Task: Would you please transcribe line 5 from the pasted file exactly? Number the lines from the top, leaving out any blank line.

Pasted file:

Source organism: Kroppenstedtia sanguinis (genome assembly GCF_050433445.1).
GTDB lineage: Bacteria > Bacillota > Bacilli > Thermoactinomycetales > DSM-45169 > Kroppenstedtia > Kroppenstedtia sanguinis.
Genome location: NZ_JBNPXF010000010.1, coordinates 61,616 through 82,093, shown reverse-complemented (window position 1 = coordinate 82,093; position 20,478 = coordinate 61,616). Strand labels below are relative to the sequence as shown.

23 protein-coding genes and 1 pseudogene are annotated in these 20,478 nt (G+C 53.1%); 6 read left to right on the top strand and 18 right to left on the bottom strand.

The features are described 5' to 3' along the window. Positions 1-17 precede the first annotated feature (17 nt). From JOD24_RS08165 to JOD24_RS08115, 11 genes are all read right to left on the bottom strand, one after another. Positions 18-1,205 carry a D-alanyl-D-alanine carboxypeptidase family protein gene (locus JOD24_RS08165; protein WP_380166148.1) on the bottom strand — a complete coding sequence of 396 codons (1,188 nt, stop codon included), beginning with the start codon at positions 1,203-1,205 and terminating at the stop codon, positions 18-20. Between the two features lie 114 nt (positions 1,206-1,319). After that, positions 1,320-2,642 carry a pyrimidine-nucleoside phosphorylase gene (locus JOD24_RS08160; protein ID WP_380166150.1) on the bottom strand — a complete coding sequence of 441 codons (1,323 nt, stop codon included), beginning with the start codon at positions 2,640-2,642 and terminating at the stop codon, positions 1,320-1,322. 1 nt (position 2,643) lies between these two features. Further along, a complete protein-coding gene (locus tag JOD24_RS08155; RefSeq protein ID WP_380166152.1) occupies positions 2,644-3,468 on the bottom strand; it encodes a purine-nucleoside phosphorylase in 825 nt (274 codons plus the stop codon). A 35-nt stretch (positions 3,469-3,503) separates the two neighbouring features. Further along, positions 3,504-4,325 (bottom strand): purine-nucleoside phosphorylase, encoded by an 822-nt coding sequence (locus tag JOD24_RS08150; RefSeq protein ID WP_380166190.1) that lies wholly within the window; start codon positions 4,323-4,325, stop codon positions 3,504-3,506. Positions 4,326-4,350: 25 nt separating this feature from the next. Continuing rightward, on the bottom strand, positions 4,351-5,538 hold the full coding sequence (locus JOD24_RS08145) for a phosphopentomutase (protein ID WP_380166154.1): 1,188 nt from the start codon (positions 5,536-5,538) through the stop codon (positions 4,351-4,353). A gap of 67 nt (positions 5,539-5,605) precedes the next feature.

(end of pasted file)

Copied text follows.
The features are described 5' to 3' along the window. Positions 1-17 precede the first annotated feature (17 nt). From JOD24_RS08165 to JOD24_RS08115, 11 genes are all read right to left on the bottom strand, one after another. Positions 18-1,205 carry a D-alanyl-D-alanine carboxypeptidase family protein gene (locus JOD24_RS08165; protein WP_380166148.1) on the bottom strand — a complete coding sequence of 396 codons (1,188 nt, stop codon included), beginning with the start codon at positions 1,203-1,205 and terminating at the stop codon, positions 18-20. Between the two features lie 114 nt (positions 1,206-1,319). After that, positions 1,320-2,642 carry a pyrimidine-nucleoside phosphorylase gene (locus JOD24_RS08160; protein ID WP_380166150.1) on the bottom strand — a complete coding sequence of 441 codons (1,323 nt, stop codon included), beginning with the start codon at positions 2,640-2,642 and terminating at the stop codon, positions 1,320-1,322. 1 nt (position 2,643) lies between these two features. Further along, a complete protein-coding gene (locus tag JOD24_RS08155; RefSeq protein ID WP_380166152.1) occupies positions 2,644-3,468 on the bottom strand; it encodes a purine-nucleoside phosphorylase in 825 nt (274 codons plus the stop codon). A 35-nt stretch (positions 3,469-3,503) separates the two neighbouring features. Further along, positions 3,504-4,325 (bottom strand): purine-nucleoside phosphorylase, encoded by an 822-nt coding sequence (locus tag JOD24_RS08150; RefSeq protein ID WP_380166190.1) that lies wholly within the window; start codon positions 4,323-4,325, stop codon positions 3,504-3,506. Positions 4,326-4,350: 25 nt separating this feature from the next. Continuing rightward, on the bottom strand, positions 4,351-5,538 hold the full coding sequence (locus JOD24_RS08145) for a phosphopentomutase (protein ID WP_380166154.1): 1,188 nt from the start codon (positions 5,536-5,538) through the stop codon (positions 4,351-4,353). A gap of 67 nt (positions 5,539-5,605) precedes the next feature.